The Baseball Writers Association of American voters have been torn before, with the San Diego Padres’ Butch Metzger and Cincinnati Reds’ Pat Zachry splitting the NL ROY in 1976 when they both had 11 of the 24 first-place votes.
Harris’ ability to influence a game on multiple levels may ultimately make the ROY his, but for what he and Strider have both meant to the Braves, the margin of victory figures to be small.
151 strikeouts in 100.2 innings ⛽️— Bally Sports: Braves (@BravesOnBally) August 21, 2022
Spencer Strider's ridiculous rookie season continues. pic.twitter.com/40PeYgDChu
4. Strider chasing down strikeout history
With those aforementioned 151 strikeouts, Strider already has the most of any Braves rookie since Julio Teheran fanned 170 in 2013, and averaging 7.6 per start, he’s on pace for 211. That would be the most of any Brave since the team moved to Atlanta in 1966 and the the first 200-K season since Kid Nichols’ 222 in 1890.
Then-Texas Ranger Yu Darvish was the last rookie to reach the 200-strikeout mark, amassing 221 in 2012, and no one has done it in the NL since the Cubs’ Kerry Wood had 233 in 1998.
Strider already has a leg up on Wood in one regard. With 13.44 strikeouts per nine, he’s currently ahead of Wood’s rookie record of 12.58.
still thinking about Braves’ Michael Harris II making a barehanded catch in centerfield— Farm To Fame (@FarmToFame_) May 30, 2022
5. Harris’ Gold Glove push
No rookie has won a Gold Glove since then-Colorado Rockies third baseman Nolan Arenado in 2013, and Harris has to be the odds-on favorite to end that drought.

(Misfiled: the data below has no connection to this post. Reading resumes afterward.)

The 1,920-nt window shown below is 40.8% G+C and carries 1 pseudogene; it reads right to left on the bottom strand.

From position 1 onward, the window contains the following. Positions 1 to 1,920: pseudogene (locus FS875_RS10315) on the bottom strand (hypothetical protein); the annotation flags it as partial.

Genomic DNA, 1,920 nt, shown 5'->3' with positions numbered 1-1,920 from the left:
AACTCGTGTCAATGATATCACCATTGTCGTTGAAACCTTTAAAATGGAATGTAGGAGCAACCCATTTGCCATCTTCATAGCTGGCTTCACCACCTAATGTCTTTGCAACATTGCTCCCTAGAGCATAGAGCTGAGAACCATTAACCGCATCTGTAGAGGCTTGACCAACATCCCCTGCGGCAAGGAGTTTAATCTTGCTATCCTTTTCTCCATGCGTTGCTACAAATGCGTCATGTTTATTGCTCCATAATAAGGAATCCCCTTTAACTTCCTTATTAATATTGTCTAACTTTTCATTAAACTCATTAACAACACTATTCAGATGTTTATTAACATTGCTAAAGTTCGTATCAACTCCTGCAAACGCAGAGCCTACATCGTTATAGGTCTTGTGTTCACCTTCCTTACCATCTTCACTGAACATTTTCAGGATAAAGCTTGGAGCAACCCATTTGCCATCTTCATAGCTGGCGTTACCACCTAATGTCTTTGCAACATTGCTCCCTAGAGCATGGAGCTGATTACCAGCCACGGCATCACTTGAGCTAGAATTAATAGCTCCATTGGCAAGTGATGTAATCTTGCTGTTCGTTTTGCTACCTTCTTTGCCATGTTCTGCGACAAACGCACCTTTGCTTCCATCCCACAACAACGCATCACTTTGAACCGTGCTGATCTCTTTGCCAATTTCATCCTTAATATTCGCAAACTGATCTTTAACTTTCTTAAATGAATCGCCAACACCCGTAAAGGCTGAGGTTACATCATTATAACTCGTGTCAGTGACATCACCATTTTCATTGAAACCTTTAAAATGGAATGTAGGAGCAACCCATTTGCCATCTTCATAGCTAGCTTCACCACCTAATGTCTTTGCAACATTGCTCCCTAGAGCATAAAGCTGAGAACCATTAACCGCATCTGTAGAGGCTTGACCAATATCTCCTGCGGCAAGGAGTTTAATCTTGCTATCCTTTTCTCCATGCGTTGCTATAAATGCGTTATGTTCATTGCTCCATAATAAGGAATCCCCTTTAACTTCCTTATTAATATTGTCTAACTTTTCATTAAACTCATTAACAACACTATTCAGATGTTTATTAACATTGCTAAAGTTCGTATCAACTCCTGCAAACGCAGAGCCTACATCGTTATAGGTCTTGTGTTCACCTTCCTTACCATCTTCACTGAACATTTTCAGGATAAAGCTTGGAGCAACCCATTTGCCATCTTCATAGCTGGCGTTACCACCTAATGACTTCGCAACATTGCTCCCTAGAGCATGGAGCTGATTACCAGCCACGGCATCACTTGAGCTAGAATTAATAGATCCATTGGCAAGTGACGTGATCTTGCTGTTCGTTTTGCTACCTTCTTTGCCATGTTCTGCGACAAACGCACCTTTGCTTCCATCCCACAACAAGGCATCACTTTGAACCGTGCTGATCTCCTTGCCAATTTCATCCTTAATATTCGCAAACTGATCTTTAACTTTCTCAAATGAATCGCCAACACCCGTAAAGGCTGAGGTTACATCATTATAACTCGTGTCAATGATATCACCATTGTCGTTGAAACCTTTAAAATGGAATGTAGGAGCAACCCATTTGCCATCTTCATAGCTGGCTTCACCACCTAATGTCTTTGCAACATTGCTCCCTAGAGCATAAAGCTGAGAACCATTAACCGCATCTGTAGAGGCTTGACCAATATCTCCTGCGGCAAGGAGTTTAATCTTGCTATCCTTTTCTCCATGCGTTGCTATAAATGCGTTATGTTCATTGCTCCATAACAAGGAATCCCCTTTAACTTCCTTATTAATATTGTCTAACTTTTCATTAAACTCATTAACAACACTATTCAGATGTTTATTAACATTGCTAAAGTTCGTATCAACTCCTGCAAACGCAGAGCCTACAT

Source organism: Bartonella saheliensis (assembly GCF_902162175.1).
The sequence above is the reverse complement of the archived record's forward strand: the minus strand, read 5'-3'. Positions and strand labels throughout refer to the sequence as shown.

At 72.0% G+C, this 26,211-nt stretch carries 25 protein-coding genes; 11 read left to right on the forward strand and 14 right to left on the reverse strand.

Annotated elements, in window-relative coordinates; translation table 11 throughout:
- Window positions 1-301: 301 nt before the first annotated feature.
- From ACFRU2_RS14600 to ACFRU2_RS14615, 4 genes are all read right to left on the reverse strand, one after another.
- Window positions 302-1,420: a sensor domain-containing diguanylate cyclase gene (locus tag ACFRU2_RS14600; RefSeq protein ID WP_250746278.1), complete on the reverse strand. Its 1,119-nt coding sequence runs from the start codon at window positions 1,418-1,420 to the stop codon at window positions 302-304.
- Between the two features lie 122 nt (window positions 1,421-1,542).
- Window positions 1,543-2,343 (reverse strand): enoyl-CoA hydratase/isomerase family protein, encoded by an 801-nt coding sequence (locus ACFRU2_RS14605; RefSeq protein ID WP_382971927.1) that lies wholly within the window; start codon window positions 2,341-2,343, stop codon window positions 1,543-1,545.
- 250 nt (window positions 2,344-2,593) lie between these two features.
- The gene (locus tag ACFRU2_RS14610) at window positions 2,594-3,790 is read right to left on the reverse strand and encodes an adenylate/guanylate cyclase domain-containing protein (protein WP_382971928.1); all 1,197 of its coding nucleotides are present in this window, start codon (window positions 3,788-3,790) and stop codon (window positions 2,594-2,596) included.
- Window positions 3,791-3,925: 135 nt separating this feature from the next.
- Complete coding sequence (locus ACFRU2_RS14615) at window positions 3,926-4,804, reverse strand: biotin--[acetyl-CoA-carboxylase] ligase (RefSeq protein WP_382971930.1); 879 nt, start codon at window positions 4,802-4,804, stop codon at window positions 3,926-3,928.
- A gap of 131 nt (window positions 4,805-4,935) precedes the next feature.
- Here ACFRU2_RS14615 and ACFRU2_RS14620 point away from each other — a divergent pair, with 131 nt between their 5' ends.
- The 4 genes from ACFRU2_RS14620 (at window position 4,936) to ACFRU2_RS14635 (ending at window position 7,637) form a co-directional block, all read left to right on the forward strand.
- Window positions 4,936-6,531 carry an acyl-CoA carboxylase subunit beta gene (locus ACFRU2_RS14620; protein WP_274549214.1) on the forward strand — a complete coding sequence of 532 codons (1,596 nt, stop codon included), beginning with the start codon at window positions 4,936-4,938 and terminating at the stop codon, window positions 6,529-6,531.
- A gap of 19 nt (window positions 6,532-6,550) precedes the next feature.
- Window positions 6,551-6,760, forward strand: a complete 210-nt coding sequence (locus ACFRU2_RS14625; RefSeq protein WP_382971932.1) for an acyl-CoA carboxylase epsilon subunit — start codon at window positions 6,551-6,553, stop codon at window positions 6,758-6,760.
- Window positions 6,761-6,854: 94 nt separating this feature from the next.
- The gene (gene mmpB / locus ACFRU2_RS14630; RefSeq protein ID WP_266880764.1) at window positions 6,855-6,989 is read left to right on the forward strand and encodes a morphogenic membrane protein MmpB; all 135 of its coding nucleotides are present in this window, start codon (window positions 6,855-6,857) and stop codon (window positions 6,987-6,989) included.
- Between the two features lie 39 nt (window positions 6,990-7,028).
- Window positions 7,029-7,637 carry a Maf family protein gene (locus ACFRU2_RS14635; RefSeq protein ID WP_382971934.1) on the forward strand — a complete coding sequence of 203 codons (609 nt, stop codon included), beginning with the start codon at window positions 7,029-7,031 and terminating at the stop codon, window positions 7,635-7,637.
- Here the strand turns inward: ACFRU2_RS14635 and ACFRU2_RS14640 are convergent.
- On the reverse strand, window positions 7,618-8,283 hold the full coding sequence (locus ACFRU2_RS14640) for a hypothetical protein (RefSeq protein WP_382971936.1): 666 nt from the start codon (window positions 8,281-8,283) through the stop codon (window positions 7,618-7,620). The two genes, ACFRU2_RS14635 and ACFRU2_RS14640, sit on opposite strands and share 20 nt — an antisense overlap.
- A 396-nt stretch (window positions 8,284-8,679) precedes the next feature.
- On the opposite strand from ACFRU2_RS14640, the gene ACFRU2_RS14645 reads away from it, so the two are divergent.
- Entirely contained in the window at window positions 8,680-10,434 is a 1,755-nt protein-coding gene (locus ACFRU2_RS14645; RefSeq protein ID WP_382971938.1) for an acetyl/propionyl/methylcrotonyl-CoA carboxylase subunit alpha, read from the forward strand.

He leads all NL center fielders in Defensive Runs Above Average (5.9) despite having played 279 1/3 fewer innings than the next-closest player, the New York Mets’ Brandon Nimmo (4.1 Def). He also tops all players in the circuit in dWAR (0.8), Defensive Runs Saved (five) and UZR (4.1) and is tied for the most four-star catches (six) and Outs Above Average (six).
Among NL players who have played at least 78 games in center, Harris is joined by the Washington Nationals’ Victor Robles (0.7) and the Los Angeles Dodgers’ Cody Bellinger (0.6), San Diego Padres’ Trent Grisham (0.6) and the Arizona Diamondbacks’ Alek Thomas (0.6) as the only ones with a dWAR of 0.5 or better, and Harris’ Def of 5.9 is just 0.1 behind all of them combined.
Earning that piece of hardware seems a given at this point for Harris.
Daily "Vaughn Grissom is on base" update. pic.twitter.com/bWRr0BATwW— Bally Sports: Braves (@BravesOnBally) August 21, 2022
6. Vaughn Grissom’s red-hot start
Within a week of Grissom’s debut, MLB Pipeline unveiled its updated list of the top 30 prospects in each organization, with the 21-year-old sitting in the top spot. He hasn’t disappointed, even with an 0-for-5 day Wednesday in Pittsburgh dropping his average from .420 to .382 to go with his three home runs, three doubles and 184 wRC+ through 15 games.
That .382 average tied for the second best (with Jose Constanza in 2011) by any Brave in the Expansion Era, trailing only the .413 that Francoeur was hitting at this stage in 2005.